Fiji Set To Be Hub For Indian Film Production

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Bureaucracy creating hurdles for filmmakers

By Natalie Tencic

MELBOURNE, Australia (Radio Australia, December 25, 2014) – Fiji could be transformed into a Bollywood production hub after a six-film deal was struck by a Nadi production house and a Bollywood film studio.

Bollywood films are wildly popular in Fiji, partly due to its large ethnic Indian minority.

About 40 per cent of Fijians are of Indian descent.

Stardom Entertainment and Promotions director Mohammed Khan has established a partnership with India's Once More Studios, which he hopes will bring the world's biggest film industry to Fiji for the long haul.

He says he has six productions in the pipeline with a view for many more.

"Through our partnership with Once More Studios, we can do a lot, we can bring a lot more movies," he said.

"We've got some major productions coming up soon, big banner movies."

Though Bollywood films have been produced in Fiji before, Mr Khan says this deal will establish a long-running partnership between Bollywood and Fiji.

West Indian producer-director Jaykishan Patel is making his next three films in Fiji.

He said he had always dreamed of filming in the island nation.

"One of my childhood dreams was to visit Fiji, and Fiji is the perfect location for our script and story," Mr Patel said.

Shooting on Mr Patel's film Desi Dhamal - Pagal Panti began this week.

He was also planning a horror movie and a romantic comedy in Fiji.

Bollywood is the world's biggest film industry, producing hundreds of films per year shot across the globe.

"Bollywood industry is going like anything nowadays and more than 300 movies are made in Bollywood [per year], with more than 1,000 movies made in India," Mr Patel said.

He said Fiji's huge Indian population made it a natural fit for Hindu directors.

"Indian population is there in Fiji so that is also one of the good points that many filmmakers, and I think many talents from Fiji, extras and crew members will get chance to work in lots of movies," he said.

The deal is set give a huge boost to the local industry. Mr Khan said Fijians will make up 70 per cent of the cast and crew.

"Actually we want to utilise [locals] as much as possible, we want utilise our Fiji people who have talents in these things," he said.

"We are also planning to open an acting school here soon, so later on we'll have our own photographers, assistant directors and stuff."

Bureaucracy creating hurdles for filmmakers

Mr Khan said he has been greatly supported by government film industry body Film Fiji.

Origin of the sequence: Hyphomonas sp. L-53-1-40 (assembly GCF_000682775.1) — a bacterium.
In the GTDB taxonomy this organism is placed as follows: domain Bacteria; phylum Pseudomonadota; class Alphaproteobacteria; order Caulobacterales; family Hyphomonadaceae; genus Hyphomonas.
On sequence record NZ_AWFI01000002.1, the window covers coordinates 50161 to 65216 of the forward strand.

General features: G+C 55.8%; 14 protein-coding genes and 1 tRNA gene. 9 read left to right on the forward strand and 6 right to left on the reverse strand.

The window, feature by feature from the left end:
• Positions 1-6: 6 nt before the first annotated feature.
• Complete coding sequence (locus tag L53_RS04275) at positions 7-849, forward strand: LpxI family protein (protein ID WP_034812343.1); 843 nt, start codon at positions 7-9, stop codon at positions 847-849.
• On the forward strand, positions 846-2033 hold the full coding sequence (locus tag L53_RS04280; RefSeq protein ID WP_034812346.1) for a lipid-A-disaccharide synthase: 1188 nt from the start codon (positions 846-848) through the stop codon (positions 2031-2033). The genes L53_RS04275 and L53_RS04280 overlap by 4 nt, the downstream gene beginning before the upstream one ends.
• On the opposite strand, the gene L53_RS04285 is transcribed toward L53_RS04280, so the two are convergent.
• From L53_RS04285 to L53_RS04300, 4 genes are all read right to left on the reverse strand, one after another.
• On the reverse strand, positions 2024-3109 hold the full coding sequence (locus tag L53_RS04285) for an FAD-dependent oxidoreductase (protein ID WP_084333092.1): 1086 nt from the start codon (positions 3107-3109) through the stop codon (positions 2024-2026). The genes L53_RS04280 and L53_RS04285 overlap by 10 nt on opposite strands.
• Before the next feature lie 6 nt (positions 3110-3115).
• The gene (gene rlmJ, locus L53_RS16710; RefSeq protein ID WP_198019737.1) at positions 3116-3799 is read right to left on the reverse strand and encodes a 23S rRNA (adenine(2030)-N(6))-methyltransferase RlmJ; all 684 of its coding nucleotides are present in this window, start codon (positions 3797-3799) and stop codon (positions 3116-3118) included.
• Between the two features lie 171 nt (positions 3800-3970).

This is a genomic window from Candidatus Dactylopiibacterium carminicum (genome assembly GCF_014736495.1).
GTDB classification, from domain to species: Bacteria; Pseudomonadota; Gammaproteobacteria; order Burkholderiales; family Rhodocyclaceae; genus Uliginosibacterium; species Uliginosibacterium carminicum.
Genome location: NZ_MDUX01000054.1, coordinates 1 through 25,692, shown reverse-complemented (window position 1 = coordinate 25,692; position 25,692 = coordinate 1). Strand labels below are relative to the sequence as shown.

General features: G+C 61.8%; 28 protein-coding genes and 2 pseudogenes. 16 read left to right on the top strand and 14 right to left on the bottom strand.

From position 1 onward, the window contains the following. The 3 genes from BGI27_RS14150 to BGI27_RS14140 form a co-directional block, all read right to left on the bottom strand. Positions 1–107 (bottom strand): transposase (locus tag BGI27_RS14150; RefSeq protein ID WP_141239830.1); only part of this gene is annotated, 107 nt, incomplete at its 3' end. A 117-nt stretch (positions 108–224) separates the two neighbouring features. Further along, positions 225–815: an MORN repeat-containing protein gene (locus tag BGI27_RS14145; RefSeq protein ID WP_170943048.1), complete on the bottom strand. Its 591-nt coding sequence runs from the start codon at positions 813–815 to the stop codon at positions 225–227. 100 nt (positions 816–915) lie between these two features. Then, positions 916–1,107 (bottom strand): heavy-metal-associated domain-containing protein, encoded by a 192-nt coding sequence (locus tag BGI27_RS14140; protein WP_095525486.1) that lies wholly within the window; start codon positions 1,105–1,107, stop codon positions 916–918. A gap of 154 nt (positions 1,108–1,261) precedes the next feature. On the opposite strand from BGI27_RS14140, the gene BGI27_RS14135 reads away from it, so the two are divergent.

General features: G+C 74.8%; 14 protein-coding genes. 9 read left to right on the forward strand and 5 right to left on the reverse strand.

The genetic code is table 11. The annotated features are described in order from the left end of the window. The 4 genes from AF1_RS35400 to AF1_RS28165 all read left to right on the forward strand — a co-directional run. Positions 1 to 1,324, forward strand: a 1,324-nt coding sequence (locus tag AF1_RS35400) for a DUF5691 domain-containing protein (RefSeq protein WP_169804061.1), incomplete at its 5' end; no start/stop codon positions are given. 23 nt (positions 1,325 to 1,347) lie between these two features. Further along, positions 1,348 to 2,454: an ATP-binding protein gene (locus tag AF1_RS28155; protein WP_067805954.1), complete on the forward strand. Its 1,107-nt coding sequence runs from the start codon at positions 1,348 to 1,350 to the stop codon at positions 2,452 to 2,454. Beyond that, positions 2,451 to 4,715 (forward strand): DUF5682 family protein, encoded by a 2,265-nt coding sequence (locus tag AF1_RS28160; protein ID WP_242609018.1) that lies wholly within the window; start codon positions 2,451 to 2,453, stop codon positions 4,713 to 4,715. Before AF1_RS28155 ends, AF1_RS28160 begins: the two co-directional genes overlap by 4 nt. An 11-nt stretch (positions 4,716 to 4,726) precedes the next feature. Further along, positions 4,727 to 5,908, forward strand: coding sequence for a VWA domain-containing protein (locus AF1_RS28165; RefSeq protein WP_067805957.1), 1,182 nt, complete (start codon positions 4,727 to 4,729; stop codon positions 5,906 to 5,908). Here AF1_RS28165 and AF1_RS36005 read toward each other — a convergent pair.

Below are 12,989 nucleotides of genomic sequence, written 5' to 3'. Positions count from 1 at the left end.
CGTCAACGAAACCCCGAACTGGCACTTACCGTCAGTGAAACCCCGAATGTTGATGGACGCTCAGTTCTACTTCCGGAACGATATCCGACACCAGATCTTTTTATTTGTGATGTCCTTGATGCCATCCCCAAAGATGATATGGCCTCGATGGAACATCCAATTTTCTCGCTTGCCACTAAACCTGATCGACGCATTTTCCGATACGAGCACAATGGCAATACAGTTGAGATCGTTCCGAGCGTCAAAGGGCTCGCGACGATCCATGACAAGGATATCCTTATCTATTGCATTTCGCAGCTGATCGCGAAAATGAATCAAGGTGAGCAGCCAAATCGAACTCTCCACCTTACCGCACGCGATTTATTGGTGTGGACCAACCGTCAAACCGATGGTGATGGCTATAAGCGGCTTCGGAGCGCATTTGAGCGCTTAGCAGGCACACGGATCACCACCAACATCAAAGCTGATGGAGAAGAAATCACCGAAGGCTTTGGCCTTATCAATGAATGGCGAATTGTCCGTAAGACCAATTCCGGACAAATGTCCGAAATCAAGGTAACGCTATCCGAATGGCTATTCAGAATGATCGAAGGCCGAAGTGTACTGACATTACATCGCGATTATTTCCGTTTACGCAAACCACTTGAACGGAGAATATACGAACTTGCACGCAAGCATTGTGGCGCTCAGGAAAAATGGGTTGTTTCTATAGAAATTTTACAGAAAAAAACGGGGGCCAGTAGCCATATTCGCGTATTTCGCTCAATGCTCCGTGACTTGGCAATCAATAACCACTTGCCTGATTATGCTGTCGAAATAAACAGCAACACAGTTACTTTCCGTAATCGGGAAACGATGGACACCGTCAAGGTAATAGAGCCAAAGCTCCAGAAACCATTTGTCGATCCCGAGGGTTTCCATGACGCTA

"The government has been very supportive of what I'm doing, and they know, they commend my work," he said.

But Mr Khan said some of his producers had complained about the project approval process.

"There are some hurdles in the government, for example when these people lodged their application for rebate pre-approval, they had to submit a lot of stuff," he said.

"To promote Fiji, the Fiji government should do something to fast-track this application."

Film Fiji provides rebates and other tax incentives for foreign filmmakers, but these come with many requirements and conditions.

Mr Khan said the process was taking too long, and said it may deter foreign filmmakers when they should be encouraged.

"I gave them a lot of incentive, I had to promote Fiji, to get them to Fiji to shoot," he said.

"So [the government] needs to change some legislation in Fiji as well to promote Bollywood movies."

But Fiji Film CEO Dallas Foon said Mr Khan had still not provided sufficient documentation to approve the projects, and had announced some of the productions prematurely.

"It is generally ethical for AV agents to not make announcements about productions until they have received approval to proceed to production," he said in an email.

He believed it was in many ways easier for foreign films to get approved, as long as they met the requirements.

"Any approved production for Fiji has to meet certain criteria and the documentation submitted has to provide sufficient credible detail to support the application," he said.

"These requirements are actually not anymore different from most other film commissions, in fact it is much easier in most respects.

"In Mohammed's case, he is a first time audio visual agent and his applications still had basic detail pending before we could start evaluating. We are still awaiting this information (eg. a budget in Fiji dollars, etc)."

Mr Patel said the approval process was standard procedure around the world so he did not think it would deter filmmakers.

"No, I don't have any problem, there's a legal procedure that's required," he said.

"It takes a bit of time but it takes in everything. I don't think there's an issue with the rebate scheme."

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